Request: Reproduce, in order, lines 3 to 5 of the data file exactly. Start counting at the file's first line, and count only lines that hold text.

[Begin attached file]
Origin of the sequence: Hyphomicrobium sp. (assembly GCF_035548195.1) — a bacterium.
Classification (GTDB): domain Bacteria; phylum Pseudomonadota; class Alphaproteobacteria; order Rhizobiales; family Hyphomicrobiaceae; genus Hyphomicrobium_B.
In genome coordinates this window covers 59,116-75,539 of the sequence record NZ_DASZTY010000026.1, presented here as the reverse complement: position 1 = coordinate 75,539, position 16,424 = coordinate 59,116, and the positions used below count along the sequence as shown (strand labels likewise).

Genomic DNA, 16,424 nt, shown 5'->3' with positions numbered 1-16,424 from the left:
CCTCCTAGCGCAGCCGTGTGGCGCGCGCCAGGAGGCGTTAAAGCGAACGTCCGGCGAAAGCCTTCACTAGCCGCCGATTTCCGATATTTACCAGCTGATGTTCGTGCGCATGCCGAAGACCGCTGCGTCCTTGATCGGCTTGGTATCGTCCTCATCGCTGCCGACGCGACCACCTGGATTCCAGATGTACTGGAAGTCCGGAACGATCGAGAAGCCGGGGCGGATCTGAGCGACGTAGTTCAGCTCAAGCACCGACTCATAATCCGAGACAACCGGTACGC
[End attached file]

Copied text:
In genome coordinates this window covers 59,116-75,539 of the sequence record NZ_DASZTY010000026.1, presented here as the reverse complement: position 1 = coordinate 75,539, position 16,424 = coordinate 59,116, and the positions used below count along the sequence as shown (strand labels likewise).

Genomic DNA, 16,424 nt, shown 5'->3' with positions numbered 1-16,424 from the left:
CCTCCTAGCGCAGCCGTGTGGCGCGCGCCAGGAGGCGTTAAAGCGAACGTCCGGCGAAAGCCTTCACTAGCCGCCGATTTCCGATATTTACCAGCTGATGTTCGTGCGCATGCCGAAGACCGCTGCGTCCTTGATCGGCTTGGTATCGTCCTCATCGCTGCCGACGCGACCACCTGGATTCCAGATGTACTGGAAGTCCGGAACGATCGAGAAGCCGGGGCGGATCTGAGCGACGTAGTTCAGCTCAAGCACCGACTCATAATCCGAGACAACCGGTACGC